Originally posted on 18 February 2011.
Though he wrote more extensively about it in his English Drama Since 1940, David Ian Rabey first suggested a “New Expressionism” as one of the strands of contemporary theatre in his 1997 book on David Rudkin:
Rudkin’s drive to express the poetry of otherness, from the wellspring of conventionally submerged inner possibilities, has some affinities with the objectives of the early twentieth century German Expressionists, whose savage and passionate affirmations of Dionysian dynamism sprang defiantly from their profound sense of individual isolation and fascination with sickness and death. In 1917, Kasimir Edschmid described the visionary imagination of the Expressionist writer as crucially different to that of the documentary or social realist: “The Expressionist does not see, he beholds. He does not describe, he experiences. He does not reproduce, he creates. He does not accept, he seeks.” In 1918, Kurt Pinthus extolled drama as “the most passionate and effective form” for expressionism: “There Man explodes in front of Man.” Lotte H. Eisner notes how expressionist phraseology is ruled by a desire to amplify the “metaphysical” meaning of words towards a “total extravasation of self,” where “exterior facts are continually being transformed into interior elements and psychic events are exteriorized.” Michael Patterson observes that “the very name of the movement suggested that … having rejected realism, artistic creation could have its source only in the subjective personality of the artist; and yet, especially in a public medium like the theatre, the artist’s desire to communicate remained intense.” To this end, the Expressionist “sought renewal not in mass movements” but in the “passionate search for individual regeneration,” where dramatic progression is dictated by the writer/protagonist’s search for self-realization as possible redemption of his suffering. Expressionism’s “bold violence of images …” made the theatre once again a place of intense sensory experience.”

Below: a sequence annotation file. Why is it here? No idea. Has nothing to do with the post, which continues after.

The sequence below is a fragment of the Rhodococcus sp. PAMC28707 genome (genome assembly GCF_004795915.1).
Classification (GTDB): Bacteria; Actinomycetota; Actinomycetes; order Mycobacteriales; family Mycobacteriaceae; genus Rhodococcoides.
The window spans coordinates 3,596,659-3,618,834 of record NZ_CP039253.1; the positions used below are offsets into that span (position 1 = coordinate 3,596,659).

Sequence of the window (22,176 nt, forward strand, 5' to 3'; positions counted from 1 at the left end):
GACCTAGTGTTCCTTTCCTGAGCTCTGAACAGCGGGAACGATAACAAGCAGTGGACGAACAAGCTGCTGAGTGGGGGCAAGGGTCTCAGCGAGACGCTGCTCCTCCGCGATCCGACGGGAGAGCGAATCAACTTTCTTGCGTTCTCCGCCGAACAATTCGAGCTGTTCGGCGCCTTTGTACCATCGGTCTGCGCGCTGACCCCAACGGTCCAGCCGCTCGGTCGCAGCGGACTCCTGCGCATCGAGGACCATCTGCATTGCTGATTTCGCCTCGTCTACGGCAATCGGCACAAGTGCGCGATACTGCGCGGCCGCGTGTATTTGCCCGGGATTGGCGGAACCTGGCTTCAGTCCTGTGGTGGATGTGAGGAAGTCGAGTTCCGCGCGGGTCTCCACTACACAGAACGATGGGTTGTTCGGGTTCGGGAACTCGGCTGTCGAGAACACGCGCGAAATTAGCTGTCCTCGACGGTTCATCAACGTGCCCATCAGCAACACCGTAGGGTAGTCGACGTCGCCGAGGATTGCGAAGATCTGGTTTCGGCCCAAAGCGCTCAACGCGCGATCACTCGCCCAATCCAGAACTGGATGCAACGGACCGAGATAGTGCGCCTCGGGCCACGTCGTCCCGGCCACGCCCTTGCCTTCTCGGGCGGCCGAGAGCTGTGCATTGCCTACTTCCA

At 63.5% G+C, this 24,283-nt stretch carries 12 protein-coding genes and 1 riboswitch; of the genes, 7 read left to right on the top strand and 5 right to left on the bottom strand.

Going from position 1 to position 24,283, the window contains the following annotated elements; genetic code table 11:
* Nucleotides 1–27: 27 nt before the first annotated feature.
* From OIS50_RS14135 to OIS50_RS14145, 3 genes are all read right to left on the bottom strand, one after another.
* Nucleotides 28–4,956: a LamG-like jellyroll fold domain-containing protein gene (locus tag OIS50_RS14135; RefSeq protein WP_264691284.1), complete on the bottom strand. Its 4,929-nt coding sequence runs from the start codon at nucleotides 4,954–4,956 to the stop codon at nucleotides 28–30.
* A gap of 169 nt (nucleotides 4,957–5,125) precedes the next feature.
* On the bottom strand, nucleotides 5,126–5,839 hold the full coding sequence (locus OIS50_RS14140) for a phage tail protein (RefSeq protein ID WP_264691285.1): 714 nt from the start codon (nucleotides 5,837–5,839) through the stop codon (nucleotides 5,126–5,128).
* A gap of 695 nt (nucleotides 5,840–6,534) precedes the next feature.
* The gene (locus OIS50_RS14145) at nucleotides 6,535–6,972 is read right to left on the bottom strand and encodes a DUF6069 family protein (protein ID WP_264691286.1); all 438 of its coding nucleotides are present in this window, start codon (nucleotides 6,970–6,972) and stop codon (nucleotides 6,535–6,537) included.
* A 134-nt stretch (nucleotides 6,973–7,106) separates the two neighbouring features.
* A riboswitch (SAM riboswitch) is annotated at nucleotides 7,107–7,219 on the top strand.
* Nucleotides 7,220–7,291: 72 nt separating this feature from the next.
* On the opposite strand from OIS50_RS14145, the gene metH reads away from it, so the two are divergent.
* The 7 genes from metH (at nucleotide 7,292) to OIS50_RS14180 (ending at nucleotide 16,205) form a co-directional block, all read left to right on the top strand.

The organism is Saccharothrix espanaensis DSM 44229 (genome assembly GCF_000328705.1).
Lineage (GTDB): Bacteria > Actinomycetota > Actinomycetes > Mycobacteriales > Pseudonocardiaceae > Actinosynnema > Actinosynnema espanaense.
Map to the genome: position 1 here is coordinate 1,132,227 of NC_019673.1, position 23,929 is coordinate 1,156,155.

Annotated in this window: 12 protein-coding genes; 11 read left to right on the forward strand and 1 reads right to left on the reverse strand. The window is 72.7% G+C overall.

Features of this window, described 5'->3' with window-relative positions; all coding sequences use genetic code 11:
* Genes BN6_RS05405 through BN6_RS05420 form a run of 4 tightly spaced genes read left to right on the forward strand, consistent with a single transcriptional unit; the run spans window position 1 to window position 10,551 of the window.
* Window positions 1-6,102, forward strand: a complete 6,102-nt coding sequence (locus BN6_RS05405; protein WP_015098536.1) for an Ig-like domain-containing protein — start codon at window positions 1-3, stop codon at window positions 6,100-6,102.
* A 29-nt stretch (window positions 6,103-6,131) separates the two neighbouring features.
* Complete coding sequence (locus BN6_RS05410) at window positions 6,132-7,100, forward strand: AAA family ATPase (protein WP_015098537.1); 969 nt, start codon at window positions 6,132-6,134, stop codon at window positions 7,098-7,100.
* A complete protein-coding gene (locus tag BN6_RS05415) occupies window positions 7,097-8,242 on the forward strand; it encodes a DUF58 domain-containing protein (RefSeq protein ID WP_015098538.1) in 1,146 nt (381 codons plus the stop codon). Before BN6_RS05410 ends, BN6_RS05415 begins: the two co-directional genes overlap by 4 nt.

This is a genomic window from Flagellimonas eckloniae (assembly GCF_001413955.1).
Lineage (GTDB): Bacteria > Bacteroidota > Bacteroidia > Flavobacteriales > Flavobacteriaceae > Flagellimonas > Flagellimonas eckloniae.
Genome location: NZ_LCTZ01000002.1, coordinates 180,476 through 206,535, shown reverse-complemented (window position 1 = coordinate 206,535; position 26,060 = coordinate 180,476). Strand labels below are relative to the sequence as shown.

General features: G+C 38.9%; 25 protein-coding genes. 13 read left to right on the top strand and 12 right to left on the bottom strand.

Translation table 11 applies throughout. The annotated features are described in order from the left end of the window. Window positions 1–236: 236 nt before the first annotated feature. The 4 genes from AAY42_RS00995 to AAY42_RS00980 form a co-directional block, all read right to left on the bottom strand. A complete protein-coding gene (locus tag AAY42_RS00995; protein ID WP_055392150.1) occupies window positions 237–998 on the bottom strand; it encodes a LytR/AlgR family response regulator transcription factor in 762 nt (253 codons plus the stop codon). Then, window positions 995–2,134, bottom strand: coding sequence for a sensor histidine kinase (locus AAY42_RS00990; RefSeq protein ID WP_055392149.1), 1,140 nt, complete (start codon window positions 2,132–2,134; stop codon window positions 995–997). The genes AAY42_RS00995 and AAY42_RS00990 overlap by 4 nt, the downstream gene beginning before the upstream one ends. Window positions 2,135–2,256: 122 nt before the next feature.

Rabey goes on to mention that Rudkin himself identifies his own drama with gothic art, but I’d like to back up a little to the historical basis of New Expressionism and examine for a moment its relationship to the Neue Sachlichkeit movement that followed it in Germany and which suggests an additional dimension of this description. Although the Neue Sachlichkeit movement is often characterized as a reaction against the internal and personal vision of Expressionist writers and painters, it can in another sense be seen as its continuation. The painters of the Neue Sachlichkeit movement like Otto Dix, George Grosz and Christian Schad reacted against Expressionism’s abstractions but did not entirely abandon them for photo-realism. The paintings and portraits rendered by the painters retained the two-dimensional quality of Expressionist work, which foregrounded all the subjects of an individual painting rather than dispersing some of them through perspective, and in their subject matter seemed to claim some of the dream-like qualities of Surrealism as well. More importantly, the Neue Sachlichkeit movement foregrounded art’s relationship to urban modernity (though, as the above Kirchner painting demonstrates, the Expressionists themselves also rendered urban scenes and subjects).